Sunday, January 31, 2016

Around The Farm

It's been a long, cold winter so far, though not as cold as most winters - and it's only half over. The fantail pigeons have stayed indoors and begun pairing up for the coming springtime:

If all twenty of them begin raising babies, I'll have too many this year and have to sell some:

The cows seem to thrive in the cold temperatures, at least as long as it stays above zero:

And the water in their stock tank has been kept thawed by an immersion heater. On really cold days, the water actually steams:

We had two days when it seemed so warm that I let the chickens out. They were unsure about the whole thing and some (possibly the smart ones) stayed inside. Those who ventured outside looked confused:

The hens came to the edge of the door and looked out at all the snow. They didn't know what to do:

This little hen dared to come outside but her feet were cold and she kept squatting down on them to keep them warm:

But eventually a small contingent ventured as far as the bird feeders. Getting them back indoors at the end of the day, however, was tricky. I had to herd them up the snowbanks and in through their door using a leaf rake:

We had enough snow melt for windfall apples to reappear, and lots of wild animals left tracks in the snow as they dined on them:

I got a cast iron Holstein doorstop at a secondhand store and put it atop a lamp stand:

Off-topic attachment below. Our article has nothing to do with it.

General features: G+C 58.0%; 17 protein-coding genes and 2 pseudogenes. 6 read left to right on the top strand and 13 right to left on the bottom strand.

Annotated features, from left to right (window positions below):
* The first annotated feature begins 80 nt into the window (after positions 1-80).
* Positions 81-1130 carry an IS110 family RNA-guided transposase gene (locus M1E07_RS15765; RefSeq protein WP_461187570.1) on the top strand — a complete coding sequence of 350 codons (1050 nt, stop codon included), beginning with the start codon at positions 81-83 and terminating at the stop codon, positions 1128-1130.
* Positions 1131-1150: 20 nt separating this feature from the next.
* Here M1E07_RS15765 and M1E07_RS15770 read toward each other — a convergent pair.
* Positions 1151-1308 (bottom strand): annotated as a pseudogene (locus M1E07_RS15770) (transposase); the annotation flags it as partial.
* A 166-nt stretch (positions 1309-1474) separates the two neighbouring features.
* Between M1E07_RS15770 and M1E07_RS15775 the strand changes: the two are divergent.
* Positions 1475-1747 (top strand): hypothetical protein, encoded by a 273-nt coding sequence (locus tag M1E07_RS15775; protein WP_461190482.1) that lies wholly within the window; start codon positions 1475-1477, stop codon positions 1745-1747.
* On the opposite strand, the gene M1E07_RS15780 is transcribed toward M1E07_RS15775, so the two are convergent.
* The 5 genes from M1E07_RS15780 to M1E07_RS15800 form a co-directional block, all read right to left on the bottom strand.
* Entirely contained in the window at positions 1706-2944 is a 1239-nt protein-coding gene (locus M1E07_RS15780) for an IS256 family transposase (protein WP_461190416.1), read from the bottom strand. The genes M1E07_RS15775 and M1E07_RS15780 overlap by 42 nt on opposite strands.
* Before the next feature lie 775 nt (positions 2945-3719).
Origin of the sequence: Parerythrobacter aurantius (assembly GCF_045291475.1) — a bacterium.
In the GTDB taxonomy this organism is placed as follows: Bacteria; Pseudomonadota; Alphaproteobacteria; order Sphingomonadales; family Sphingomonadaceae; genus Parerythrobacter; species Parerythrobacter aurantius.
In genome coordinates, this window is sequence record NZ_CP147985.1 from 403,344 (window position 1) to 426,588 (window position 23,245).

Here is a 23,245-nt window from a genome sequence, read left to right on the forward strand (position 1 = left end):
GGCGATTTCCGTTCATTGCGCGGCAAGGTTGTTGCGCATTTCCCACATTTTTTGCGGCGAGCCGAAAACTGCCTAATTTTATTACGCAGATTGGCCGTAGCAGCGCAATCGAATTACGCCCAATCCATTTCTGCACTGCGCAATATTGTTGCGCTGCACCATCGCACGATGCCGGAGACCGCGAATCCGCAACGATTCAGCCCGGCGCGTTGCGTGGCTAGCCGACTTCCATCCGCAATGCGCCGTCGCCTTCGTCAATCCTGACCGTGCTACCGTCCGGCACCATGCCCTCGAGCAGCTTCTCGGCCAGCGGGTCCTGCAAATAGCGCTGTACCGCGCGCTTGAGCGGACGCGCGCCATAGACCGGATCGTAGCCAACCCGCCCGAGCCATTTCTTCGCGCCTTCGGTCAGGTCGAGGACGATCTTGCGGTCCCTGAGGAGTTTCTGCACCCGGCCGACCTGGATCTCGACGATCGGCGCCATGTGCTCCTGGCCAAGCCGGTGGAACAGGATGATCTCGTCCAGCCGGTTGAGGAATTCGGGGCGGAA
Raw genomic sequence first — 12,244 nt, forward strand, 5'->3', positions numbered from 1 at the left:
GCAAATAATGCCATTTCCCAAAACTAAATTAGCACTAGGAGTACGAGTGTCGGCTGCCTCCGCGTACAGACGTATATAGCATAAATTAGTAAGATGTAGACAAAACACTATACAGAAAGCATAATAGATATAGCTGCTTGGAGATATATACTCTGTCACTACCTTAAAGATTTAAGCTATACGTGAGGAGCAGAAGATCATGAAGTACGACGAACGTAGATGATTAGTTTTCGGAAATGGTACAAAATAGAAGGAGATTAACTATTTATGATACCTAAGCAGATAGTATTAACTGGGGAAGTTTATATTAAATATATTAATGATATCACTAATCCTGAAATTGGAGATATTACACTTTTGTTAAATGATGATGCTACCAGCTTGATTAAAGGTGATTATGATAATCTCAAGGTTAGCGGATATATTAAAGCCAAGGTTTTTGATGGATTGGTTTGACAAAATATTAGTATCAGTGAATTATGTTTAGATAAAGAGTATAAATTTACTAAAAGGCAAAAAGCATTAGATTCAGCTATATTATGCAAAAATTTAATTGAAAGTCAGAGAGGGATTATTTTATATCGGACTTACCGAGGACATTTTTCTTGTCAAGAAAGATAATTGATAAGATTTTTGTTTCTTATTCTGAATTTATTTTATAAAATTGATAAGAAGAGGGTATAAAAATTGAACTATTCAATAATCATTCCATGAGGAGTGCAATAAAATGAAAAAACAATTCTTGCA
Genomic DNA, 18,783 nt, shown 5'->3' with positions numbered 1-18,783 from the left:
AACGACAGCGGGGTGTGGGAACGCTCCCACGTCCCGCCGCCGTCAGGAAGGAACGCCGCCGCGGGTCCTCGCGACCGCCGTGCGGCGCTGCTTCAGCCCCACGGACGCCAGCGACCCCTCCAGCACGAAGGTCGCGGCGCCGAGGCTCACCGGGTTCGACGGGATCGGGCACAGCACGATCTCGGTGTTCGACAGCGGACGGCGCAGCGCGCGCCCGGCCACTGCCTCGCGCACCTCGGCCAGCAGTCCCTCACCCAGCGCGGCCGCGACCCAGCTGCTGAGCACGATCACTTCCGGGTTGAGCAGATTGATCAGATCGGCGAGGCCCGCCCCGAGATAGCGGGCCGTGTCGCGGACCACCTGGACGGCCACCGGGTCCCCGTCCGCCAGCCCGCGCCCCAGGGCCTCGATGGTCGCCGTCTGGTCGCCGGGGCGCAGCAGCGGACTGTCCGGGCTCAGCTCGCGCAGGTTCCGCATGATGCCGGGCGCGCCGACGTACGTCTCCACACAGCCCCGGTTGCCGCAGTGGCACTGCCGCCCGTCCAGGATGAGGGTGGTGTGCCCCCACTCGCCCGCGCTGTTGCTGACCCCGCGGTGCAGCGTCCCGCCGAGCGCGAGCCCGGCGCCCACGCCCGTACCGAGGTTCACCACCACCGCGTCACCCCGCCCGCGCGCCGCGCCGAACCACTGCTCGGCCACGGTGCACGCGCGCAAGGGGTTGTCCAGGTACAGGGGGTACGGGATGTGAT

Every morning after a light snow, I'd find bird tracks everywhere:

I had what I thought was a brilliant idea to put all the hay bales up in the hayloft next year. But I had to try it first, to see if it was possible. I picked up a bale and tried putting it in through the hayloft door. It would have fit, though just barely, but the tractor couldn't get it quite high enough. I may try building a ramp there next summer. The icebound hay bales are a real problem during the winter and keeping them in the hayloft would help - assuming, of course, that the floor could hold that much weight:

Saturday, January 30, 2016

County Route 47 In The Town Of Stockholm, New York - Part 2

I was on a driving tour of County Route 47 in the town of Stockholm (see also Part 1, posted yesterday) and enjoying the rural scenery. Two palomino horses looked comfortable behind the white fencing at this place and I sure liked their horse barn:

A seriously useful looking barn with a winter supply of hay bales under cover:

A classic looking old farm house:

A historic barn:

This home looked both large and historic:

A bright red barn:

A series of weathered wood barns:

A log home:

A very modern farm operation with many barns and a silo. I could hear machinery operating but couldn't determine what kind:

Another view of the above farm:

A classic farm house:

I turned off of County Route 47 when I got to this abandoned old home. I sure would have enjoyed exploring inside it but didn't want to trespass. This was the end of my driving tour, so I put away my camera and concentrated on getting to Potsdam:

Friday, January 29, 2016

County Route 47 In The Town Of Stockholm, New York - Part 1

I was on my way from the feed store to the village of Potsdam when I decided to take a detour and snap some pictures. I turned onto County Route 47 in Stockholm and passed this tractor, apparently used in a firewood and/or fence post cutting operation. The marked trees look to be small Eastern White Cedar, so I'm guessing they were cutting fence posts:

I crossed over the west branch of the St. Regis River. You can see an island in the river right there:

This small, well kept barn didn't seem to have any animals using it at the moment: